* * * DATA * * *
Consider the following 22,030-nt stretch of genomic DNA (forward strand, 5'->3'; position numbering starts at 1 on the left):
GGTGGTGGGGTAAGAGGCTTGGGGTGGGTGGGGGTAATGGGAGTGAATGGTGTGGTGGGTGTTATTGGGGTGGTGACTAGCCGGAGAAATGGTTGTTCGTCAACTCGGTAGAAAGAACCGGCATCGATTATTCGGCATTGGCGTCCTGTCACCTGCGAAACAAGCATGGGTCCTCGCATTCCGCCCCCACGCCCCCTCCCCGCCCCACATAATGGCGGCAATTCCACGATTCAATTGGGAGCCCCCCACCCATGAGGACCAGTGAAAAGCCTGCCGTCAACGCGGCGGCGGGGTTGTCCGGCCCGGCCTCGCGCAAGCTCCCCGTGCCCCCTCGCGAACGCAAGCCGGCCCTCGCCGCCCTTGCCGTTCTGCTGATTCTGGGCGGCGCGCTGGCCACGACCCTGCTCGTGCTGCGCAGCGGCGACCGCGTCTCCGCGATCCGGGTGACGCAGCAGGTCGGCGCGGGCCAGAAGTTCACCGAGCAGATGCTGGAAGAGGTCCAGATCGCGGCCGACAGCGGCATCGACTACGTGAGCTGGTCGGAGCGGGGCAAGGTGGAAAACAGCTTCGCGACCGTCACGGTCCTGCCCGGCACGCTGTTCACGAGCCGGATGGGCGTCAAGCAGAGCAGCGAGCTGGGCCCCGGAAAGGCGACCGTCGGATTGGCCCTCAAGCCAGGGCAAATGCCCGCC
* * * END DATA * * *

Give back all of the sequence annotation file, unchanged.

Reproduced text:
Consider the following 22,030-nt stretch of genomic DNA (forward strand, 5'->3'; position numbering starts at 1 on the left):
GGTGGTGGGGTAAGAGGCTTGGGGTGGGTGGGGGTAATGGGAGTGAATGGTGTGGTGGGTGTTATTGGGGTGGTGACTAGCCGGAGAAATGGTTGTTCGTCAACTCGGTAGAAAGAACCGGCATCGATTATTCGGCATTGGCGTCCTGTCACCTGCGAAACAAGCATGGGTCCTCGCATTCCGCCCCCACGCCCCCTCCCCGCCCCACATAATGGCGGCAATTCCACGATTCAATTGGGAGCCCCCCACCCATGAGGACCAGTGAAAAGCCTGCCGTCAACGCGGCGGCGGGGTTGTCCGGCCCGGCCTCGCGCAAGCTCCCCGTGCCCCCTCGCGAACGCAAGCCGGCCCTCGCCGCCCTTGCCGTTCTGCTGATTCTGGGCGGCGCGCTGGCCACGACCCTGCTCGTGCTGCGCAGCGGCGACCGCGTCTCCGCGATCCGGGTGACGCAGCAGGTCGGCGCGGGCCAGAAGTTCACCGAGCAGATGCTGGAAGAGGTCCAGATCGCGGCCGACAGCGGCATCGACTACGTGAGCTGGTCGGAGCGGGGCAAGGTGGAAAACAGCTTCGCGACCGTCACGGTCCTGCCCGGCACGCTGTTCACGAGCCGGATGGGCGTCAAGCAGAGCAGCGAGCTGGGCCCCGGAAAGGCGACCGTCGGATTGGCCCTCAAGCCAGGGCAAATGCCCGCC